Summary: I finally managed to get a proper backup strategy for my DroboFS using Amazon’s S3 (Simple Storage Service).
This is a long post, so bear with me. By the end of it you’ll be able to be one step closer to a perfect 3-2-1 backup strategy (if you do not know what a 3-2-1 backup strategy is, then you really, really ought to read that link).
The one thing that always bugged me about the Drobo is that they are not backup devices by themselves. Sure you can configure your computer to sync with them, but that is just one copy. And (at least for me) the FS is fast enough to use as a primary storage device. In fact, although I had bits and pieces of my photo collection here and there, the FS has become my primary storage location. I’m somewhat ashamed to admit it, but due to laziness the FS has become the only copy I have of some files. Damn you DRI for making products so reliable!
It is pretty clear that I trust the Drobo’s ability to keep my files safe, however it always bugged me that if something bad happened (mishandling the disk pack, having a second disk fail while replacing another, lightning striking) all my precious data would be gone.
So, like many others in this forum, I set out to figure out a way to easily sync my files with a remote repository. My requirements were:
Drobo compatible, i.e., that the client software would run from inside the FS, if possible as a cron job.
Trustworthy, reputable storage provider.
[*]As cheap as possible.
Unfortunately, it seems that the Drobo family is not well known by companies providing cloud storage. Dropbox (my favorite cloud storage service) has no support for Drobos. Carbonite doesn’t either. Even Amazon does not provide support at all (they basically just sell you storage).
That was until I found s3cmd. S3cmd is a python script that provides you with a simple command-line interface to Amazon’s storage services.
As you can probably imagine by now, I thought: Amazon S3 + s3cmd + cross-compiled python + (GNU Screen or cron job) + Drobo FS = win!
Indeed, as I type this my FS is happily syncing all my important files to an Amazon S3 bucket. Mind you, it is not exactly the fastest thing I’ve ever seen, but as long as it works I couldn’t care less. Most likely, the deltas from now on will be much faster anyway.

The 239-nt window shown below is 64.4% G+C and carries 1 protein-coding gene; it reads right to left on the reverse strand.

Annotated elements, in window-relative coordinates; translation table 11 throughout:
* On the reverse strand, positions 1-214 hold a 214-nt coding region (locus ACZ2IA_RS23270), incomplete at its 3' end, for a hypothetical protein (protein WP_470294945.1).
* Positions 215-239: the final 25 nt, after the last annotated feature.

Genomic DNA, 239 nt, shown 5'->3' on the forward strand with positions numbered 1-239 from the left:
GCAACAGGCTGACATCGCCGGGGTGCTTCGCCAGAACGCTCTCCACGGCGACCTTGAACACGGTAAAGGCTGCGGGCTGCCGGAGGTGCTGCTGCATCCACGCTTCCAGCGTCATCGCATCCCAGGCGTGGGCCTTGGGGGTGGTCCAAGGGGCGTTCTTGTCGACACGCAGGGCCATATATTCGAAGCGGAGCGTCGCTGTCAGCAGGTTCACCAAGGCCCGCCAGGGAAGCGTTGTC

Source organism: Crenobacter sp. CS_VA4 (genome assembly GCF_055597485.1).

So here is the step-by-step guide:
Don’t subscribe to Amazon S3 just yet.
Cross-compile python 2.6.6 and bring it over to your Drobo FS as explained here. Make sure that it does work.
Download s3cmd 1.0.0 and place it somewhere in your DroboApps folder, like this:
tar zxf s3cmd-1.0.0.tar.gz
Test it by running
./s3cmdAt this point, if python is not on the PATH variable, you’ll get an error message indicating that python could not be found. Otherwise you’ll get a message about missing config file, and to use --configure.
This is where you sign-up for Amazon S3. Make sure to copy your Access Key and Secret Key. You find those in Account > Security Credentials > Access Credentials.
Start s3cmd again, but this time using the --configure parameter. It’ll ask you for the access key and the secret key. You’ll also be asked for encryption keys. I haven’t tried to enable encryption (I’ll leave that as an exercise to the readers ), so just leave it empty. After that, s3cmd tests the connection and hopefully it’ll be successful. If not, make sure that your Amazon S3 registration went through properly.
From now on, you can basically follow the instructions here, but I’m going to proceed with a bit more detail.
First, you have to create a ‘bucket’, which is Amazon’s name for a storage pool. Type something like this:
s3cmd mb s3://some.unique.name.hereMake sure that the unique name part is really unique. If it works, you have a new bucket called ‘s3://some.unique.name.here’.
Second, to put a file in there type:
s3cmd put file.ext s3://some.unique.name.here/some/path/file.ext
Finally, to sync a folder type:
s3cmd sync folder s3://some.unique.name.here/some/path/. You’ll probably want to use the parameter --dry-run, which outputs a list of operations that will be performed. Also, when you are confident about what you are doing, you might want to use --delete-removed, which removes from S3 the files that have been removed locally. Needless to say, use --delete-removed very carefully (for instance, I wouldn’t use it in a cron job).
And that is it! As I said, it might take a while if you have a lot of data, but so far it has been working perfectly fine.
P.S.: Python maxes out the Drobo CPU, so you might want to re-prioritize it using something like this:
renice -n 5 -p <number of python's process here>